The undersigned, however, is inclined to give credence to the narration of the complainant.  In the first place, there is evidence that complainant herein sustained injuries as a consequence of the incident.  Indeed, it may not be true that all the acts attributed to the respondent were really perpetrated by him.  There was no evidence of kicking or strangling, except the gratuitous assertion of the herein complainant.  If at all and as evidenced by the alleged injuries sustained by the complainant, what truly occurred was the slapping of the badge by the respondent.

The undersigned could not believe the posture advanced by the respondent that complainant was then accompanied by his fellow drivers who tried to harm him prompting him to go back to his jeep and leave.  For one, respondent's own witness, Romeo Lorenzo, was categorical in his statement that there were no tricycle drivers at the time of the incident who chased the respondent.  The undersigned, therefore, finds such posture a clear intent on the part of the respondent to evade liability.

IN VIEW OF THE FOREGOING, the undersigned hereby finds the respondent Samuel Aribuado guilty of abuse of authority and conduct unbecoming of a public official.  Considering the circumstances hereof, however, the undersigned hereby recommends that respondent be reprimanded with a warning that a repetition of the same offense will be dealt with more severely.

Except for the recommended penalty, the report of the Acting Executive Judge is well taken.  As an officer of the Court, respondent was expected to conduct himself at all times with propriety and restraint.  Certainly, he could not make use of his public office in order to oppress or abuse others.  Many a time we have reminded sheriffs that they are part and parcel of the administration of justice and, therefore, whether on or off duty they should set the example for obedience and respect for the law.  They should always remember that overbearing conduct can only bring their office into disrepute and erode public respect for them.  For no public official is above the law.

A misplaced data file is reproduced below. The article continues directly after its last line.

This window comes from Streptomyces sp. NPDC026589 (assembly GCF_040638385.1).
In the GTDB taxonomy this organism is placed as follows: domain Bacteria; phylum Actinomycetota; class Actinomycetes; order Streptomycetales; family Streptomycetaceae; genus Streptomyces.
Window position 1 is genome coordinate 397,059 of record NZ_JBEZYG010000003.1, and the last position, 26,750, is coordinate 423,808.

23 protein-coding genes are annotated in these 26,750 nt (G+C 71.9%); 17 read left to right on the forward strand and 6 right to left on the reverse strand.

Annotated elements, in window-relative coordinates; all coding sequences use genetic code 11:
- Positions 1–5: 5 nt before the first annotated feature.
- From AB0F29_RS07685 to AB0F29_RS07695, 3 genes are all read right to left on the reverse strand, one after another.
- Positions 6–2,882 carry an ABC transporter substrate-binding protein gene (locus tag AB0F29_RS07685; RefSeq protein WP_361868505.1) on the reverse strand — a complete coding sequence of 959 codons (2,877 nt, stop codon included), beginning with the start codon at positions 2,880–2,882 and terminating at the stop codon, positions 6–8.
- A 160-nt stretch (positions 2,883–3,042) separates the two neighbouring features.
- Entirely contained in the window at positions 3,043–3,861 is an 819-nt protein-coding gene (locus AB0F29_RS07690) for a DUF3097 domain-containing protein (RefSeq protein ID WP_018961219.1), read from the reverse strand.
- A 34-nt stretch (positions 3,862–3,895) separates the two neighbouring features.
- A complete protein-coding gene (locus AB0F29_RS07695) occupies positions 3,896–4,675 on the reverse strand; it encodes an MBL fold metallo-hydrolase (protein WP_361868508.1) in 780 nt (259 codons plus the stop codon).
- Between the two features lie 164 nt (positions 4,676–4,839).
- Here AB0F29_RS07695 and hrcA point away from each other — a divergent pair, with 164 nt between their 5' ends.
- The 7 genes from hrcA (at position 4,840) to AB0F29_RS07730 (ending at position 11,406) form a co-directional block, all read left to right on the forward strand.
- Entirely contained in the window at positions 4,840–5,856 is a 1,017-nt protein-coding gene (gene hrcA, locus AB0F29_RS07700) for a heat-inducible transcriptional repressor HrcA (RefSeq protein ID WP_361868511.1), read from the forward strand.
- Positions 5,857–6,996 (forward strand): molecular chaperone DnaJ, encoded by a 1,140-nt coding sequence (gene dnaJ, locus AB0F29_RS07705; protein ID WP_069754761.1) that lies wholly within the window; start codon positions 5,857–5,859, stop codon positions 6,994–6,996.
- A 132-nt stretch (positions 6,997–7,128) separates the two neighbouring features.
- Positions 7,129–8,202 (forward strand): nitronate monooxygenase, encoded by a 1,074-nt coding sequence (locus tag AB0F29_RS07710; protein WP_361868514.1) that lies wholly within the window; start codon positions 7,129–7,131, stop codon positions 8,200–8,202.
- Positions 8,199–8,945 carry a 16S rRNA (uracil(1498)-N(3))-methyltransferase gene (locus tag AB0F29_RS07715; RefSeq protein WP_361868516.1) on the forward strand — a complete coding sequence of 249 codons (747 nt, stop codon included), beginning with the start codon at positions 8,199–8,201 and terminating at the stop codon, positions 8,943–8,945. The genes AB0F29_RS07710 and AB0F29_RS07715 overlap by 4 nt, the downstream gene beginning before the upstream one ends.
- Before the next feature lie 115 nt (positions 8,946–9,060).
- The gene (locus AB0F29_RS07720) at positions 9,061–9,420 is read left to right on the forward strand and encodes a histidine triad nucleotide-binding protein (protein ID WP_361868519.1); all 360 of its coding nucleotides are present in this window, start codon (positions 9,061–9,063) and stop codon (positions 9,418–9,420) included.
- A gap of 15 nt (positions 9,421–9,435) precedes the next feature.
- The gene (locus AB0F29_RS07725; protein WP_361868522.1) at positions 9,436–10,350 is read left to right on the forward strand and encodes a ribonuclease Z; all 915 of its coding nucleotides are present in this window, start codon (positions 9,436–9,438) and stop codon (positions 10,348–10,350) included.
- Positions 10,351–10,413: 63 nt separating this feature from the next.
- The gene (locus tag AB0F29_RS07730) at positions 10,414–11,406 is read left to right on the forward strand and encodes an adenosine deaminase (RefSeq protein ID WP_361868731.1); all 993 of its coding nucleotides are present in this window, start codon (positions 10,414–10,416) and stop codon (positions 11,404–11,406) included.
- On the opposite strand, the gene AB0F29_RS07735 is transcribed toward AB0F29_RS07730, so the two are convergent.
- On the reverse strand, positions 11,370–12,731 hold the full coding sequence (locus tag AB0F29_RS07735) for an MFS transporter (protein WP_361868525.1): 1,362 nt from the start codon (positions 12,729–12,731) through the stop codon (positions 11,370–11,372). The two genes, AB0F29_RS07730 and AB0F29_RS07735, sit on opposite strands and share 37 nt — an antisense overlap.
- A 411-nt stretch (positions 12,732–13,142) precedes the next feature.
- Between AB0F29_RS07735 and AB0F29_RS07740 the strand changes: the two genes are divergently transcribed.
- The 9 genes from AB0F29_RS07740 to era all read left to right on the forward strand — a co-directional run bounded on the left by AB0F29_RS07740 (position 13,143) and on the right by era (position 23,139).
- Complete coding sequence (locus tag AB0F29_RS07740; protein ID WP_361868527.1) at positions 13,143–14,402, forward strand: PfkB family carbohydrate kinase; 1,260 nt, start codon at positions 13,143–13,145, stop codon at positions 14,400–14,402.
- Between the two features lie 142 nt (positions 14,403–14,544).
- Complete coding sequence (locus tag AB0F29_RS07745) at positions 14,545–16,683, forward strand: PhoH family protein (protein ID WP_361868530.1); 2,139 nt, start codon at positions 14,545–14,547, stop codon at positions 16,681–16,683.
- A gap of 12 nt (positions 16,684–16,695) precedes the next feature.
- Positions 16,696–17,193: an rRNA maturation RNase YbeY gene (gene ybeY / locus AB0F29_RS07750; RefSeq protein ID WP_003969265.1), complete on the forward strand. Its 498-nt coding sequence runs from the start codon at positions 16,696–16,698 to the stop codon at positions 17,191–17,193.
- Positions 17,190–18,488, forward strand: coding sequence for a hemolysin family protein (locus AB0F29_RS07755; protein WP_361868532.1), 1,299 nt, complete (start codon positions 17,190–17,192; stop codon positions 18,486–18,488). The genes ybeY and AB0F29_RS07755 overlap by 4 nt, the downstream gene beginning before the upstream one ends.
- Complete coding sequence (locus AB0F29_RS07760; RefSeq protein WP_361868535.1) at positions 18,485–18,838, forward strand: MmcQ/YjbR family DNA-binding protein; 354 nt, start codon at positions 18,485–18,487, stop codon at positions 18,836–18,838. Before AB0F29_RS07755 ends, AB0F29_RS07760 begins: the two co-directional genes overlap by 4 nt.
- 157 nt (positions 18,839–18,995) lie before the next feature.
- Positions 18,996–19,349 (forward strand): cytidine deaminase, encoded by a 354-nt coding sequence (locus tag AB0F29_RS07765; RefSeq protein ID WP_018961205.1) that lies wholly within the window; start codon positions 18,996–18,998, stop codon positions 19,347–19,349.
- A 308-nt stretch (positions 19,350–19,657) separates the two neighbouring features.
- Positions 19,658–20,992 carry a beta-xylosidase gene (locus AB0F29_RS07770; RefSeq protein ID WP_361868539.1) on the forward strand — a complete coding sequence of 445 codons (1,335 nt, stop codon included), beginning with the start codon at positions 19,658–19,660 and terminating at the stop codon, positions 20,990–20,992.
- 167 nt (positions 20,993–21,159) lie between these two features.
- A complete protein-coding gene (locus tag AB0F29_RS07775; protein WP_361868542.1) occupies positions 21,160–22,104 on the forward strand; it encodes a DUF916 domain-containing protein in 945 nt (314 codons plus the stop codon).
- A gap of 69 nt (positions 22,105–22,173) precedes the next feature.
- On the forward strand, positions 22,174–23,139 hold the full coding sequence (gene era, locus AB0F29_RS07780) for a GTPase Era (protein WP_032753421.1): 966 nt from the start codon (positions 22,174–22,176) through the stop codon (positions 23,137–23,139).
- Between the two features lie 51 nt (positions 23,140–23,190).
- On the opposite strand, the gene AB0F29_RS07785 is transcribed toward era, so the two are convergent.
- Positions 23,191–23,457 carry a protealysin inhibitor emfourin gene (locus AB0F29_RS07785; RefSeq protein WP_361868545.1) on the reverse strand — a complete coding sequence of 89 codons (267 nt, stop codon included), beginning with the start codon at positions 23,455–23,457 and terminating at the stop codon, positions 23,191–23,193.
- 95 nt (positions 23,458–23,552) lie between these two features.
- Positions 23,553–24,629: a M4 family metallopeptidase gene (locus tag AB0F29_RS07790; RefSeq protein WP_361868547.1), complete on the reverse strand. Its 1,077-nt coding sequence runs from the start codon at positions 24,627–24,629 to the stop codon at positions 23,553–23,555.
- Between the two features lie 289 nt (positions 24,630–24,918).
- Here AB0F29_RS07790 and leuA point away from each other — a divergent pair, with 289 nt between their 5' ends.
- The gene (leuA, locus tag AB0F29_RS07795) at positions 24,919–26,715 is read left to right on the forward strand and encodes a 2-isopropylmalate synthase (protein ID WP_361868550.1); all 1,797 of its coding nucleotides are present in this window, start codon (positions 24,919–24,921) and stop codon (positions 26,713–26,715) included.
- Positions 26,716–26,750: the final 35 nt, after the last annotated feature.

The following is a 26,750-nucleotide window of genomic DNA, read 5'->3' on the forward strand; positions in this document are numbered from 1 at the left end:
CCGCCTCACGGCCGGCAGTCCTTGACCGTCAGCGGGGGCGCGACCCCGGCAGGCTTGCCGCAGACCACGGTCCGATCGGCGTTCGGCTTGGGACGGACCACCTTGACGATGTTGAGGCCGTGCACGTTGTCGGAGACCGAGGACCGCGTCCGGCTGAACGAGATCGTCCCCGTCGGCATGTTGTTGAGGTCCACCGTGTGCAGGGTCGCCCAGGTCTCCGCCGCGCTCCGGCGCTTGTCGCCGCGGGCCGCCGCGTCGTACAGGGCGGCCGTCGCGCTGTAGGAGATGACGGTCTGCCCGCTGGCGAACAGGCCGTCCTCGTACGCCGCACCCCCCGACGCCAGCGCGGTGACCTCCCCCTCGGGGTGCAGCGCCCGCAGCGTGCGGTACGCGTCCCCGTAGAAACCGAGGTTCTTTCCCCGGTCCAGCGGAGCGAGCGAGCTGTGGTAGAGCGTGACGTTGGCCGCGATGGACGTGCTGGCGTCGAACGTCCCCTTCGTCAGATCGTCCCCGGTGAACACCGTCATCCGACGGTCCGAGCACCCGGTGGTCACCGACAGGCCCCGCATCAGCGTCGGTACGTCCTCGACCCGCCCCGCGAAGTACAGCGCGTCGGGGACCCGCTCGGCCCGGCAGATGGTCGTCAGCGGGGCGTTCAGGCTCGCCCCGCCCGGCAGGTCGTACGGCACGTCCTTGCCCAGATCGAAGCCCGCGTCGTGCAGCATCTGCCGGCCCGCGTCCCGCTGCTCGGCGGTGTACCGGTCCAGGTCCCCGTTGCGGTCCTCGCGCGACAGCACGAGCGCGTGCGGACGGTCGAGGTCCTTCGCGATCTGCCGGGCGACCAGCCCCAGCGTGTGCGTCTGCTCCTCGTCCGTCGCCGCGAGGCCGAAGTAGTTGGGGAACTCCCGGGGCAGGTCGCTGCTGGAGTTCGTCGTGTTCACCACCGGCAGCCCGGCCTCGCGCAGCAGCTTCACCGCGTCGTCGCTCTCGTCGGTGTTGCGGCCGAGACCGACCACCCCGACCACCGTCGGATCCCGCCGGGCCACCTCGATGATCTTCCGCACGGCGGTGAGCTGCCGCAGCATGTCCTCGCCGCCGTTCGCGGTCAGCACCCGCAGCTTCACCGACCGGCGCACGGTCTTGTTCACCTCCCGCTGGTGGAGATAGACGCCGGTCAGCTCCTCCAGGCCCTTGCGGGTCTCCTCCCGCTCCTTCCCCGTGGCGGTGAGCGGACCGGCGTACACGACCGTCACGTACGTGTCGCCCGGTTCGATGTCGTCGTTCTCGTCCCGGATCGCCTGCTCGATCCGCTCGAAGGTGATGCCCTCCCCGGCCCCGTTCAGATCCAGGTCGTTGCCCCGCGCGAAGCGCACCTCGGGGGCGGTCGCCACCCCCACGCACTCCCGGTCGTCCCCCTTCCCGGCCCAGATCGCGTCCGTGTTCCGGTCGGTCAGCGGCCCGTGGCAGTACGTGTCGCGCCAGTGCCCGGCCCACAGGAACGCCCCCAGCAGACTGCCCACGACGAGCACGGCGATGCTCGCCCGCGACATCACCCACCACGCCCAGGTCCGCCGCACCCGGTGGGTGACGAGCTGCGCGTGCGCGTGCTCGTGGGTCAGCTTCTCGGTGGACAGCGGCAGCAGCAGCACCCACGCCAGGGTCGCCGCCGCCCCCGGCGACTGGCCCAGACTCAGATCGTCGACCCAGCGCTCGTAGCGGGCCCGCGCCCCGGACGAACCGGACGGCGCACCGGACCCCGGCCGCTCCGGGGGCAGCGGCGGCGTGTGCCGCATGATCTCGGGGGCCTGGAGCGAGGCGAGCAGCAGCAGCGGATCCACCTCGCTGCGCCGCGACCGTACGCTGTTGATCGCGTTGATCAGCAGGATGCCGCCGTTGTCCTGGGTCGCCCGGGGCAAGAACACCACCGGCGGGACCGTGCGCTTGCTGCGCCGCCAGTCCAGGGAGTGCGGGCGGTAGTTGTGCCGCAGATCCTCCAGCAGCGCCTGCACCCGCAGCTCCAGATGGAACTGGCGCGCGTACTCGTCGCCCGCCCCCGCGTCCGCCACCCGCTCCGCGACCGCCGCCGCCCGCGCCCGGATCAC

In the recent case of Angeles v. Gernale, Jr.,[5] involving a drunk Sheriff who caused a ruckus in an office Christmas party, this Court reiterated the principle that the conduct and behavior of those connected in one way or another with the dispensation of justice, from the presiding judge to the sheriff and the deputy sheriff to the lowliest clerk, should at all times be characterized by propriety and decorum.

The Court condemns and will never countenance any conduct, act or omission on the part of all those involved in the administration of justice which would violate the norm of public accountability and diminish the faith of the people in the Judiciary.[6]

Persons involved in the administration of justice ought to live up to the strictest standard of honesty and integrity in the public service. The conduct of every personnel connected with the courts should, at all times, be circumspect to preserve the integrity and dignity of our courts of justice.[7]

Respondent acted without authority and improperly when he introduced himself as a person in authority and slapped complainant with a badge.  For such misconduct, the recommended penalty of reprimand is not adequate.  Rather, the commensurate penalty for such offense should be suspension for one month without pay, which cannot be charged to his accumulated leave.

WHEREFORE, for grave abuse of authority and conduct unbecoming of a public officer, Sheriff Samuel Aribuabo is SUSPENDED without pay for a period of one (1) month, with a WARNING that a repetition of the same act will be dealt with more severely.


Bellosillo, (Chairman), Quisumbing, Buena, and De Leon, Jr., JJ., concur.

[1] Also known as "Samuel Aribuabo" and "Samuel Ariboabo."

[2] TSN (Mariano Hernandez), pp. 2-26, May 8, 2000; TSN (Villamor Castillo), pp. 2-26, May 9, 2000.

[3] Rollo, p. 9.

[4] TSN (Samuel Aribuabo), pp. 8-16, Aug. 3, 2000; TSN (Elmo Suller), pp. 3-20, June 9, 2000; TSN (Romeo Lorenzo), pp. 2-8, Aug. 3, 2000.

[5] 274  SCRA 10 (1997).

[6] Sy v. Academia, 198 SCRA 705 (1991).

[7] Jerez v. Paninsuro, 304 SCRA 180 (1999).